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Beauty and the Beast

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Beauty and the Beast fall for each other

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Red Beard marks the end of an era for the great Japanese director Akira Kurosawa. It is his last film in black and white, his last film in Tohoscope, and his last film with long-time partner Toshiro Mifune.

Without Criterion’s DVD bonus materials, it would be easier to dismiss Red Beard as one of Kurosawa’s least effective films.

Heart Medicine

Criterion's extras make all the differenceRed Beard is set in 19th century Japan, in a rural hospital. Yasamoto (Yuzo Kayama), a young doctor fresh out of medical school, dreams of serving great men. Instead, he is assigned to this backwater to care for people with neither wealth nor power.

Red Beard (Toshiro Mifune) heads the institute and becomes master to Yasamoto’s pupil. Their relationship is uneasy at first. Red Beard sees great potential in Yasamoto, but thinks him cocky and lacking humility. Yasamoto sees Red Beard as a petty dictator in an insignificant rural hospital, a big fish in a small pond.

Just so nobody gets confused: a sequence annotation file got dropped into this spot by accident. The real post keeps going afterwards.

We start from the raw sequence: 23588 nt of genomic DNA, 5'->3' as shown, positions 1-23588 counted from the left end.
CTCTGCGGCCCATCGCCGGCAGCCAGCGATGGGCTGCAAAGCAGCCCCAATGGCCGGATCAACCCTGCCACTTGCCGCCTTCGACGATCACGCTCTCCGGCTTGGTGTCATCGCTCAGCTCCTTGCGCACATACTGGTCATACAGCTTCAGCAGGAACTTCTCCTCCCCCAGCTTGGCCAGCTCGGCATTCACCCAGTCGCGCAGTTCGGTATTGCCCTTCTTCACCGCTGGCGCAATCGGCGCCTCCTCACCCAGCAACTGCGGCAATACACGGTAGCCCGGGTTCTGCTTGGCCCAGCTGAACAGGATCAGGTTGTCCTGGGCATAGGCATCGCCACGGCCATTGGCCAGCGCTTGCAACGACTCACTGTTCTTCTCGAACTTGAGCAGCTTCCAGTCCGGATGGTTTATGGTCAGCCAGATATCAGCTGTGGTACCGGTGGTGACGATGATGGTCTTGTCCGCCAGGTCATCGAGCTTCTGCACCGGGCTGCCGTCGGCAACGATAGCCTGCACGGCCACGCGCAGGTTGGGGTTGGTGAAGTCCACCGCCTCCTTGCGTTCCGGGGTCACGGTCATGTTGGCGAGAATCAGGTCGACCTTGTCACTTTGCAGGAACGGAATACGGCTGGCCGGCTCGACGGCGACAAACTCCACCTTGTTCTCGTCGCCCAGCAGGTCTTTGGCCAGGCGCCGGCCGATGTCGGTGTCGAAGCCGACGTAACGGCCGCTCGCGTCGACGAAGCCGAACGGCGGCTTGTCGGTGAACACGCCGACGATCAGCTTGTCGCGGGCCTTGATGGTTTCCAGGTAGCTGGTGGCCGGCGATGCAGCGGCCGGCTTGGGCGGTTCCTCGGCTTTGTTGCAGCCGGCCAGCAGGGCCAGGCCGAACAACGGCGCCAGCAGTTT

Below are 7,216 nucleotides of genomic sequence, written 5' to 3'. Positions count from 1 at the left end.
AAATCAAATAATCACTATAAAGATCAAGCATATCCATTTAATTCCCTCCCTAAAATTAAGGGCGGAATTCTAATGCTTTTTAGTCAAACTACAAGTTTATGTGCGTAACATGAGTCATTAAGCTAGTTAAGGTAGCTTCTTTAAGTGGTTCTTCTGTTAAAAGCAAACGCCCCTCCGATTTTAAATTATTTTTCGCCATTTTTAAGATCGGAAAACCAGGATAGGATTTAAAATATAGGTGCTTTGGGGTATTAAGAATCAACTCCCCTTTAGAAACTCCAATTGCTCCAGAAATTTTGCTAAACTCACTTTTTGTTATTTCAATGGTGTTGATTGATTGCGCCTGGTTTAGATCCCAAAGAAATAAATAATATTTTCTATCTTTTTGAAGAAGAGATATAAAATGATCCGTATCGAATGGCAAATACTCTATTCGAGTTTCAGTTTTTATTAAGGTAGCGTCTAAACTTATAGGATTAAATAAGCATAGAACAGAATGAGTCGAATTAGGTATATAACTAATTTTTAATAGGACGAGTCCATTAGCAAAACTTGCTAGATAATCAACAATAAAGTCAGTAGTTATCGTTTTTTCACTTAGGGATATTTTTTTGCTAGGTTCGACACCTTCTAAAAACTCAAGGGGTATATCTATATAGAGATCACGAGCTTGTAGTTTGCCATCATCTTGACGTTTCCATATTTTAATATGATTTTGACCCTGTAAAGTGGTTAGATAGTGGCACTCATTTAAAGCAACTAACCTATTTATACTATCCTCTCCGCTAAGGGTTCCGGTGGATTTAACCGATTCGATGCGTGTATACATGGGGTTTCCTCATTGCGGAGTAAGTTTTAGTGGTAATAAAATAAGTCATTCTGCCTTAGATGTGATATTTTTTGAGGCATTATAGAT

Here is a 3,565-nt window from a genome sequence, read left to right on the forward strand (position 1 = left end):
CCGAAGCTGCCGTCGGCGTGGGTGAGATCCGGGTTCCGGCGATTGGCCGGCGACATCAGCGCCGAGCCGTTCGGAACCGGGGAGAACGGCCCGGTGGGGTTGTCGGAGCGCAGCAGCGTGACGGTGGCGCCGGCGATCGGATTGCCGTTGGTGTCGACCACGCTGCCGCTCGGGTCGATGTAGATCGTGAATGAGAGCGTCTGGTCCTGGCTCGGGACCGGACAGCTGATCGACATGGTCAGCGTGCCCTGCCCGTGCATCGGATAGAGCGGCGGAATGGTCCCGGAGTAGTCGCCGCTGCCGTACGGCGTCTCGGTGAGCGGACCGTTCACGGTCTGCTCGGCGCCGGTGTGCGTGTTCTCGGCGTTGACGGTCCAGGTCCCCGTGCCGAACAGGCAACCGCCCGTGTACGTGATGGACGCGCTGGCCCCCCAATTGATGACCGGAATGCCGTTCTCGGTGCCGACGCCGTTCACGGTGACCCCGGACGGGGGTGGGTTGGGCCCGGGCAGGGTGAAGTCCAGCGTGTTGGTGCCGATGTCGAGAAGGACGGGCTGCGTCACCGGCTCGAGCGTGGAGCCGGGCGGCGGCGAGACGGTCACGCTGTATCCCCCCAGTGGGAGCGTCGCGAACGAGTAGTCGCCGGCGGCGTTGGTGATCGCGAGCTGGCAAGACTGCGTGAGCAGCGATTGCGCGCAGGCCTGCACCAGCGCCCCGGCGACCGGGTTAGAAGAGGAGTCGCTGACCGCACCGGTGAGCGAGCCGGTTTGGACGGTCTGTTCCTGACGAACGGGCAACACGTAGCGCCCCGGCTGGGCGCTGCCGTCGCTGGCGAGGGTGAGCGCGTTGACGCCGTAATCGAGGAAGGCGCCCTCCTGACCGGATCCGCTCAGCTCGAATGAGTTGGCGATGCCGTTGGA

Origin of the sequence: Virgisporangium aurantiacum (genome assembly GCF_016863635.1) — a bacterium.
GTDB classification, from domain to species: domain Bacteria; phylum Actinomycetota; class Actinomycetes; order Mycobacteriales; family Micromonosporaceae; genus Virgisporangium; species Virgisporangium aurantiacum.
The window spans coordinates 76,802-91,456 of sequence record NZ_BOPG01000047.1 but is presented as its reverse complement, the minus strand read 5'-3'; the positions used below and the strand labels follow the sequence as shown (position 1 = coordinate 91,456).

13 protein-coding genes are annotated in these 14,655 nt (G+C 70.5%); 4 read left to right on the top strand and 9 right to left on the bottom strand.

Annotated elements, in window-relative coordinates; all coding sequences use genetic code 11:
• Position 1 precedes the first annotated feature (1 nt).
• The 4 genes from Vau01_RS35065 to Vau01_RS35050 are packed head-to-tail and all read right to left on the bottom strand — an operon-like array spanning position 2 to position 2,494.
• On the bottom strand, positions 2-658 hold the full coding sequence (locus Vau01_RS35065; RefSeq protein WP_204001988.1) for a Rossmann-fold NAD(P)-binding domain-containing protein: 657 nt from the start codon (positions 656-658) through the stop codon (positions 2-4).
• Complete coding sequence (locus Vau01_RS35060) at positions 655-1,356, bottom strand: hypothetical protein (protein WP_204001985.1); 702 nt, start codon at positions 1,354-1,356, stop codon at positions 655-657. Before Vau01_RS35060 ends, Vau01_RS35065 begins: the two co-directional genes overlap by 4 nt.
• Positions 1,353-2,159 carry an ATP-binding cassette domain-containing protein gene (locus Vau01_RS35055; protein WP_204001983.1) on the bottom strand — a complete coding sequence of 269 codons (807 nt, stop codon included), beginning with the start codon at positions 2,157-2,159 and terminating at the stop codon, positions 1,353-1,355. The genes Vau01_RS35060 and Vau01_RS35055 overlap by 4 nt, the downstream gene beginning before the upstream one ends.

Through a series of isolated episodes, Yasamoto comes to appreciate Red Beard’s wisdom and bedside manner. Red Beard is as interested in curing the heart as he is in curing the body. His example grows in Yasamoto, who begins to take a stronger interest in serving the needy, and leaving the constipated elite to be tended by others.

Many secondary characters find their way into this film, including The Mantis, a mental patient who nearly kills Yasamoto, and a young prostitute so demeaned that she cannot fathom the concept of kindness.

Rambling Man

Red Beard is episodic. It plays like a TV show I used to follow called Trapper John, M.D., which featured a few key characters and ever-changing conflicts as new patients were wheeled in each week. As with the TV show, Red Beard is defined by its setting rather than its story.

Because of its episodic nature, Red Beard feels long and aimless for a movie. It’s three-hour running time only makes it worse. If not for the skill of the two lead actors, Red Beard might have been intolerable, even to this Kurosawa fan.